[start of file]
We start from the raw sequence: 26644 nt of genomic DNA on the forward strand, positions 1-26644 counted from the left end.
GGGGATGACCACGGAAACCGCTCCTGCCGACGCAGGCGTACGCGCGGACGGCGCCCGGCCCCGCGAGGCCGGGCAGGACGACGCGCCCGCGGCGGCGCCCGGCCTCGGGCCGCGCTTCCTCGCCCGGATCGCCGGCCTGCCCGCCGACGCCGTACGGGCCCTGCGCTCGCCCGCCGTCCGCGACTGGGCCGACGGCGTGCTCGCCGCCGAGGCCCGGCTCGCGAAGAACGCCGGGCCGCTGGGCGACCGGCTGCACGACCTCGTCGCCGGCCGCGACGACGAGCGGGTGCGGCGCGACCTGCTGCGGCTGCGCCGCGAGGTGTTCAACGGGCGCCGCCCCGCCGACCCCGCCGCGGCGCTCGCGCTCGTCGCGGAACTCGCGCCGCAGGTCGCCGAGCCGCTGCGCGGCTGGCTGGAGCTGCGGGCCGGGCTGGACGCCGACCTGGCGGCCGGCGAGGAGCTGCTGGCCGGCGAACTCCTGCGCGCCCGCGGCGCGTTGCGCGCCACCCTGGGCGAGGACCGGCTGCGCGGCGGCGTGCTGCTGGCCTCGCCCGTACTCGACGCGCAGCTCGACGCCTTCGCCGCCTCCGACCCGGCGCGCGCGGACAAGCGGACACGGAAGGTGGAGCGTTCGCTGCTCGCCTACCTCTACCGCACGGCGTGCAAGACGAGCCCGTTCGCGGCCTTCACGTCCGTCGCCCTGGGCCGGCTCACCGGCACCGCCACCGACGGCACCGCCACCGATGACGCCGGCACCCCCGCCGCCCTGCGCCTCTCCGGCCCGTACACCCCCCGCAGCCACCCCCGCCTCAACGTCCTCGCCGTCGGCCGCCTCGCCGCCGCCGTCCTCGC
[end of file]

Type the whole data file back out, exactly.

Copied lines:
We start from the raw sequence: 26644 nt of genomic DNA on the forward strand, positions 1-26644 counted from the left end.
GGGGATGACCACGGAAACCGCTCCTGCCGACGCAGGCGTACGCGCGGACGGCGCCCGGCCCCGCGAGGCCGGGCAGGACGACGCGCCCGCGGCGGCGCCCGGCCTCGGGCCGCGCTTCCTCGCCCGGATCGCCGGCCTGCCCGCCGACGCCGTACGGGCCCTGCGCTCGCCCGCCGTCCGCGACTGGGCCGACGGCGTGCTCGCCGCCGAGGCCCGGCTCGCGAAGAACGCCGGGCCGCTGGGCGACCGGCTGCACGACCTCGTCGCCGGCCGCGACGACGAGCGGGTGCGGCGCGACCTGCTGCGGCTGCGCCGCGAGGTGTTCAACGGGCGCCGCCCCGCCGACCCCGCCGCGGCGCTCGCGCTCGTCGCGGAACTCGCGCCGCAGGTCGCCGAGCCGCTGCGCGGCTGGCTGGAGCTGCGGGCCGGGCTGGACGCCGACCTGGCGGCCGGCGAGGAGCTGCTGGCCGGCGAACTCCTGCGCGCCCGCGGCGCGTTGCGCGCCACCCTGGGCGAGGACCGGCTGCGCGGCGGCGTGCTGCTGGCCTCGCCCGTACTCGACGCGCAGCTCGACGCCTTCGCCGCCTCCGACCCGGCGCGCGCGGACAAGCGGACACGGAAGGTGGAGCGTTCGCTGCTCGCCTACCTCTACCGCACGGCGTGCAAGACGAGCCCGTTCGCGGCCTTCACGTCCGTCGCCCTGGGCCGGCTCACCGGCACCGCCACCGACGGCACCGCCACCGATGACGCCGGCACCCCCGCCGCCCTGCGCCTCTCCGGCCCGTACACCCCCCGCAGCCACCCCCGCCTCAACGTCCTCGCCGTCGGCCGCCTCGCCGCCGCCGTCCTCGC